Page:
Collections are versatile, powerful and simple to create. From a customized course reader to an action-guide for an upcoming service-learning trip, collections illuminate themes, guide inquiry, and provide context for how people around the world are responding to social challenges.
Name and describe your collection
Add external links at any time
Add to your collection over time and share!
Add stories to your collection from your list of Favorites below, or add stories directly to a collection from Search or Discover. Anytime you see the collection icon you can add a story. Just click the icon and follow the instructions on your screen.
This is a powerful feature to provide context and additional information to enhance your collection. Add a link to a relevant website, and a short description about how the resource relates to your collection.
Weekly email with three solutions stories illustrating responses that work, pivoting off the latest news moments.
Our issue area taxonomy was adapted from the PCS Taxonomy with definitions by the Foundation Center, which is licensed under Creative Commons Attribution Non Commercial 4.0 International License.
Photos are licensed under Attribution Non Commercial 2.0 Generic Creative Commons license / Desaturated from original, and are credited to the following photographers:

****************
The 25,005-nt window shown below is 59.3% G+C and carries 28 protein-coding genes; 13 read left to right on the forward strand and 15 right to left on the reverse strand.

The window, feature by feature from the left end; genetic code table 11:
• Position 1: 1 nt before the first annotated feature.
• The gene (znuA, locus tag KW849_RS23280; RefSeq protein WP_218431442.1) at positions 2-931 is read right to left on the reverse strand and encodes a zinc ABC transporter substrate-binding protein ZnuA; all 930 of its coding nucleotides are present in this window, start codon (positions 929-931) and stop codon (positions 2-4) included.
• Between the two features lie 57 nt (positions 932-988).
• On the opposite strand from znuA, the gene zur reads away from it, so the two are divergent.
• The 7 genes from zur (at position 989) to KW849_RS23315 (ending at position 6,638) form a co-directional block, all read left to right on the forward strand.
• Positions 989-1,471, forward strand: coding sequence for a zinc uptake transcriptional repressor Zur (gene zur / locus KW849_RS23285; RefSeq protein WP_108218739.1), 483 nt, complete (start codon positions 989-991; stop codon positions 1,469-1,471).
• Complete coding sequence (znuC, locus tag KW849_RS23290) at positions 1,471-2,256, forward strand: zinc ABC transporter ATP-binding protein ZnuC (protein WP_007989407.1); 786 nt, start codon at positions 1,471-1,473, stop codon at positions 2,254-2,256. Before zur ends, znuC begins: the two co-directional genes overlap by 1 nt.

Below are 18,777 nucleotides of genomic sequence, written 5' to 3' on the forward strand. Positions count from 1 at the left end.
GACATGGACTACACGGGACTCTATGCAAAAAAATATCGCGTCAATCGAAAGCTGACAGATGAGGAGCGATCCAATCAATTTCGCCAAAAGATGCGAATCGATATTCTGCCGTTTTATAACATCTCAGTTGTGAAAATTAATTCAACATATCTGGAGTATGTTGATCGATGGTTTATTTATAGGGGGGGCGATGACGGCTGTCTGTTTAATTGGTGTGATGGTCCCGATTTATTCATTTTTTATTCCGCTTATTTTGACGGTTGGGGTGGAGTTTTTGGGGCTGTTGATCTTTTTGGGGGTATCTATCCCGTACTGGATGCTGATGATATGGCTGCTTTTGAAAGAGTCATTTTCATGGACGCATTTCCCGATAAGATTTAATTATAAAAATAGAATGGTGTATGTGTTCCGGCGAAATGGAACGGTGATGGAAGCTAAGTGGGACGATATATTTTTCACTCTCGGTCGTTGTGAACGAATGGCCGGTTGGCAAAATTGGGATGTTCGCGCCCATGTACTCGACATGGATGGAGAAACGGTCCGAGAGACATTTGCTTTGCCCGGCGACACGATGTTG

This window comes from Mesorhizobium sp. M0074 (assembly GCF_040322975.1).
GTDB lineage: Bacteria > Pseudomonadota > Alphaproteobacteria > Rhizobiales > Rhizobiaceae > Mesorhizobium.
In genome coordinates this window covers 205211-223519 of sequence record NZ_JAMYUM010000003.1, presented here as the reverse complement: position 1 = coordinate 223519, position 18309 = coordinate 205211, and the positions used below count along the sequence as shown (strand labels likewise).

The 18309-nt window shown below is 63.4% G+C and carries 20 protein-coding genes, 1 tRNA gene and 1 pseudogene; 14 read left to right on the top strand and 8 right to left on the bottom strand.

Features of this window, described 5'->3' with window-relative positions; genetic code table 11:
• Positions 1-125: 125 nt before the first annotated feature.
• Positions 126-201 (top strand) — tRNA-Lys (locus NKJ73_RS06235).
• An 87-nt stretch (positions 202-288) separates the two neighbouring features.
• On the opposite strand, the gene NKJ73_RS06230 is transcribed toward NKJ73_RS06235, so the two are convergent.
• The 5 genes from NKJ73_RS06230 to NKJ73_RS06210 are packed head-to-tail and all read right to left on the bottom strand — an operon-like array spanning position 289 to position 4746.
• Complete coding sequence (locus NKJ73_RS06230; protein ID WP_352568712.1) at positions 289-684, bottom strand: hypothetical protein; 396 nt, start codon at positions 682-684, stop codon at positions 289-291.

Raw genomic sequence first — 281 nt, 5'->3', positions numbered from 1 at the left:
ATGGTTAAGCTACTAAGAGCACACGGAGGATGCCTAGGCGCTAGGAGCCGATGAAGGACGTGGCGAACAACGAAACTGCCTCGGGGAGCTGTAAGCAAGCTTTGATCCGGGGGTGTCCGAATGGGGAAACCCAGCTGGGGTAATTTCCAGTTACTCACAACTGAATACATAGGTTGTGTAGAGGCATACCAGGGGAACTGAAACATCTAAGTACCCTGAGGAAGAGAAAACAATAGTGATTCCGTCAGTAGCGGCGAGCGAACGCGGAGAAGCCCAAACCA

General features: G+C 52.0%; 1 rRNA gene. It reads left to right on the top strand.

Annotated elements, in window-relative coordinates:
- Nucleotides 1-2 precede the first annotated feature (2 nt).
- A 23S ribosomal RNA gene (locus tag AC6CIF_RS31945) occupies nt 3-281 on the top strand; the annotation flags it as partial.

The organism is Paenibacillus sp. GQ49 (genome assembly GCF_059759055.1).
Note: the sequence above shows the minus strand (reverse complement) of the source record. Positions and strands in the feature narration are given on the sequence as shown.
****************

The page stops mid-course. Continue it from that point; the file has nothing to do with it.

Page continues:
Fondriest Environmental, David De Wit / Community Eye Health, Linda Steil / Herald Post, John Amis / UGA College of Ag & Environmental Sciences – OCCS, Andy B, Peter Garnhum, Thomas Hawk, 7ty9, Isriya Paireepairit, David Berger, UnLtd The Foundation For Social Entrepreneurs, Michael Dunne, Burak Kebapci, and Forrest Berkshire / U.S. Army Cadet Command public affairs
Photos are licensed under Attribution Non Commercial Share Alike 2.0 Generic Creative Commons license, and are credited to the following photographers:
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Conference attendee listening to speaker, Jenifer Daniels / Colorstock getcolorstock.com.
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Photo Credit: Sonia Narang